- Director of (IMES) Institute for Medical Engineering and Science, Massachusetts Institute of Technology
- Robert T. Haslam (1911) Professor in Chemical Engineering, Massachusetts Institute of Technology
- Professor of Chemistry, Biological Engineering, and Physics, Massachusetts Institute of Technology
After an early career in engineering, since 2000, Arup K. Chakraborty’s work has focused on bringing together immunology and statistical physics. Chakraborty’s predictive computational/theoretical work has impacted both experimental basic immunology and infectious disease research. He has especially contributed to our understanding of T cell signaling, T cell development and pathogen specificity, the immunological vulnerabilities of HIV and rational vaccine design. Chakraborty was born in India and immigrated to the USA following the completion of his undergraduate degree from the Indian Institute of Technology (Kanpur). In December 1988, after earning a PhD in Chemical Engineering from the University of Delaware and postdoctoral studies at the University of Minnesota, Chakraborty became a member of the faculty at the University of California, Berkeley. In 2005 he moved to MIT, where he is the Robert T. Haslam Professor of Chemical Engineering, Physics, Chemistry, and Biological Engineering. He is the founding Director of MIT’s Institute for Medical Engineering and Science, and he is a founding member of the Ragon Institute of MIT, MGH, and Harvard. Chakraborty’s work at the interface of the physical and life sciences has been recognized by numerous honors, including the NIH Director’s Pioneer Award and the E.O. Lawrence Medal for Life Sciences from the US DOE. He has also received the Allan P. Colburn and Professional Progress awards from the AIChE. Chakraborty was elected a member of the National Academy of Sciences and the National Academy of Engineering for different bodies of work. He is a Fellow of the American Academy of Arts & Sciences and the American Association for the Advancement of Science, and serves on the US Defense Science Board. Chakraborty has also received teaching awards at Berkeley and MIT.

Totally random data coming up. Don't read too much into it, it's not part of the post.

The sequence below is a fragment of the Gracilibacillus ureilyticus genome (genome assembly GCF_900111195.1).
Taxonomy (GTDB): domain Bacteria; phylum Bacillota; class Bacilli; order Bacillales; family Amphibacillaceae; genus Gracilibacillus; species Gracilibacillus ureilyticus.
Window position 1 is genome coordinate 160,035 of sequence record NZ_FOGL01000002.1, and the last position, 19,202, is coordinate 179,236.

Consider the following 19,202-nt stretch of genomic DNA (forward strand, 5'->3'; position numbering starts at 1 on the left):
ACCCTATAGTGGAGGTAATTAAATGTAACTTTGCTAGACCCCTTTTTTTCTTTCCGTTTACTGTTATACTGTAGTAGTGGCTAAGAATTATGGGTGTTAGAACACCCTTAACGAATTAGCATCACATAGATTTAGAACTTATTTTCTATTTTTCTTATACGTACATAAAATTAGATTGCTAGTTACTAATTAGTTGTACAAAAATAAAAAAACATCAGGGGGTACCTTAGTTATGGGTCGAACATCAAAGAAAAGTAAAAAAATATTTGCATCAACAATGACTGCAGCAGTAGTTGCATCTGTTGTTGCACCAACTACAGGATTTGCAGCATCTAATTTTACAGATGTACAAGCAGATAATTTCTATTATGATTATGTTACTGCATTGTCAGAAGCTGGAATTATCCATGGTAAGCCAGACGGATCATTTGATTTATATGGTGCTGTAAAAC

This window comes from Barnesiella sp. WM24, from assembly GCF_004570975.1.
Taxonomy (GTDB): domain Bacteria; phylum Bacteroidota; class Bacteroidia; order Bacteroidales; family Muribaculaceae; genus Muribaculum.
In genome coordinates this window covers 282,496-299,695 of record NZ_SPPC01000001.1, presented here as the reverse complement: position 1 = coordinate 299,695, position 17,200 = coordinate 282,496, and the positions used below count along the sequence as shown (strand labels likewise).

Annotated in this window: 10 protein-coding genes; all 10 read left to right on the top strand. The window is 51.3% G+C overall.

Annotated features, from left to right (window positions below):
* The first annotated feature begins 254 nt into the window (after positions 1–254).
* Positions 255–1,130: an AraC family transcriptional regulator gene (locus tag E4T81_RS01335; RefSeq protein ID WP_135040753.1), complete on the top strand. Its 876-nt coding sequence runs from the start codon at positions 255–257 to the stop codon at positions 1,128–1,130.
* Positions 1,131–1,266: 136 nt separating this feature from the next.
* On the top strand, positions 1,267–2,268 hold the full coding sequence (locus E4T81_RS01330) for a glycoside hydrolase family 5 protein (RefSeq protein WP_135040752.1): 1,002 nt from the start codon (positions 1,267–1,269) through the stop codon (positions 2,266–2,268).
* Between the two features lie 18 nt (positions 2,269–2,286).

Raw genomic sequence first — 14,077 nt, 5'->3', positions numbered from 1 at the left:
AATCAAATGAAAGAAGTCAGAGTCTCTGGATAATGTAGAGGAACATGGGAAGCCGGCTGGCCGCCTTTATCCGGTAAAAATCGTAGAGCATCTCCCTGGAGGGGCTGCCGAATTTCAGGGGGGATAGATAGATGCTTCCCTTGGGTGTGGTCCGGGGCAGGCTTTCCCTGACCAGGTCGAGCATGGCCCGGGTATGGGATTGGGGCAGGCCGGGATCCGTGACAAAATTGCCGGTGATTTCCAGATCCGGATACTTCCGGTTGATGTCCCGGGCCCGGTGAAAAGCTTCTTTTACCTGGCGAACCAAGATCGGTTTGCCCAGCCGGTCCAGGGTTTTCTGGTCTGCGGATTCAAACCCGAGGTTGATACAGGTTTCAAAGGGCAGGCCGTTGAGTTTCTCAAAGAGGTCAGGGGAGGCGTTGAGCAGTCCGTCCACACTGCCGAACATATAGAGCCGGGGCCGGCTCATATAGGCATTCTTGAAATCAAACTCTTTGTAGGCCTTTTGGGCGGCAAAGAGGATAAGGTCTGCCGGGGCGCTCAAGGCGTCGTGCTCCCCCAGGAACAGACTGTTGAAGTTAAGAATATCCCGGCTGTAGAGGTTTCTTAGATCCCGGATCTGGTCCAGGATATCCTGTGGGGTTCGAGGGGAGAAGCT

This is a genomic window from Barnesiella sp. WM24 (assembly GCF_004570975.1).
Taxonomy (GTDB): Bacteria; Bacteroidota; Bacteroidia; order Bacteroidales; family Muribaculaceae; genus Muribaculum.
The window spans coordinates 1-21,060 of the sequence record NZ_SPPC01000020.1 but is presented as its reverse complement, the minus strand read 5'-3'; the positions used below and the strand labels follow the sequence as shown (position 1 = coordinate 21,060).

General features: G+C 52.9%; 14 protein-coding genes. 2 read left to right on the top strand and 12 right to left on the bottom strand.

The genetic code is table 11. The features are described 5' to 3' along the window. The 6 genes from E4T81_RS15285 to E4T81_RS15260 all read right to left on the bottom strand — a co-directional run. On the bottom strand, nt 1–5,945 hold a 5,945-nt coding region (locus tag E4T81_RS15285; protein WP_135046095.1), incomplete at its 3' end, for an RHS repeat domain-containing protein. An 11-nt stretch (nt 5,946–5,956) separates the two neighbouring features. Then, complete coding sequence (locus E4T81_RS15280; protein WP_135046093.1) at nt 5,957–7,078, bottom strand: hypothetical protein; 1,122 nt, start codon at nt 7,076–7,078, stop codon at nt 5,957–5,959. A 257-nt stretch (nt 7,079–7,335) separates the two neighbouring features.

The central focus of Chakraborty’s lab is to understand the mechanistic underpinnings of the adaptive immune response to pathogens, and then to harness this understanding to help design better vaccines and therapies. The work represents a crossroad of the physical and life sciences. Lab members work on developing and applying theoretical and computational approaches (rooted in statistical physics) to study the collective, dynamic, and stochastic processes that underlie a systemic immune response. A hallmark of Chakraborty’s research is the close synergy and collaboration between his lab’s theoretical/computational studies and investigations led by experimental and clinical immunologists. Current interests can be divided into three broad categories: understanding the network of biochemical interactions that enable T cells to translate engagement of membrane receptors to cognate ligands in to functional responses, how T cell development results in T cells that are specific for unknown and emerging pathogens, and the human immune response to HIV. The goal of the last effort is to guide the rational design of vaccines and therapies against infectious disease causing agents, like HIV, that have plagued humanity since antiquity.
A full list of Professor Chakraborty’s publications can be found on his website.